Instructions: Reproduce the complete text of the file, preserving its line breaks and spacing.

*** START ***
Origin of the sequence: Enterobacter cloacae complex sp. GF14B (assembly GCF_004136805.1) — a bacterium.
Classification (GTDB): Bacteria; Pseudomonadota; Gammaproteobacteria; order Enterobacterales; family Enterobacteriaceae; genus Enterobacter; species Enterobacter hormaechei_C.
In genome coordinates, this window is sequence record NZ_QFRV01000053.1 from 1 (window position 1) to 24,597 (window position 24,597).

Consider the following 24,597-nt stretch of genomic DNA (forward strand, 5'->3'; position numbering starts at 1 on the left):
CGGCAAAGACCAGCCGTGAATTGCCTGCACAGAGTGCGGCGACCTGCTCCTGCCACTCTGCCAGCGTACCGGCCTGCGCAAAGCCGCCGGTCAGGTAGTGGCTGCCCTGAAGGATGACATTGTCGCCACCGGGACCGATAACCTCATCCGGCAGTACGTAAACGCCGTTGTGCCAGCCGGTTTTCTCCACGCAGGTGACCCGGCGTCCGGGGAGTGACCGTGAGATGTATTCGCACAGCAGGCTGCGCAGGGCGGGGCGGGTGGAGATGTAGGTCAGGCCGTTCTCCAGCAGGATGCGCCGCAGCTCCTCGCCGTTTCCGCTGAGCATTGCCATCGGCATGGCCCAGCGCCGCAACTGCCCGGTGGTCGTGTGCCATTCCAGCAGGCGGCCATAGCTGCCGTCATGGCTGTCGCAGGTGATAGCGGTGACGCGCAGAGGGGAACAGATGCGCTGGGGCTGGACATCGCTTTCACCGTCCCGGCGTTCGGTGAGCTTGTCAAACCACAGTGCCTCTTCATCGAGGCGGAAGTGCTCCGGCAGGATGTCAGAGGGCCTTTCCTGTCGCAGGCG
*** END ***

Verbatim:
Origin of the sequence: Enterobacter cloacae complex sp. GF14B (assembly GCF_004136805.1) — a bacterium.
Classification (GTDB): Bacteria; Pseudomonadota; Gammaproteobacteria; order Enterobacterales; family Enterobacteriaceae; genus Enterobacter; species Enterobacter hormaechei_C.
In genome coordinates, this window is sequence record NZ_QFRV01000053.1 from 1 (window position 1) to 24,597 (window position 24,597).

Consider the following 24,597-nt stretch of genomic DNA (forward strand, 5'->3'; position numbering starts at 1 on the left):
CGGCAAAGACCAGCCGTGAATTGCCTGCACAGAGTGCGGCGACCTGCTCCTGCCACTCTGCCAGCGTACCGGCCTGCGCAAAGCCGCCGGTCAGGTAGTGGCTGCCCTGAAGGATGACATTGTCGCCACCGGGACCGATAACCTCATCCGGCAGTACGTAAACGCCGTTGTGCCAGCCGGTTTTCTCCACGCAGGTGACCCGGCGTCCGGGGAGTGACCGTGAGATGTATTCGCACAGCAGGCTGCGCAGGGCGGGGCGGGTGGAGATGTAGGTCAGGCCGTTCTCCAGCAGGATGCGCCGCAGCTCCTCGCCGTTTCCGCTGAGCATTGCCATCGGCATGGCCCAGCGCCGCAACTGCCCGGTGGTCGTGTGCCATTCCAGCAGGCGGCCATAGCTGCCGTCATGGCTGTCGCAGGTGATAGCGGTGACGCGCAGAGGGGAACAGATGCGCTGGGGCTGGACATCGCTTTCACCGTCCCGGCGTTCGGTGAGCTTGTCAAACCACAGTGCCTCTTCATCGAGGCGGAAGTGCTCCGGCAGGATGTCAGAGGGCCTTTCCTGTCGCAGGCG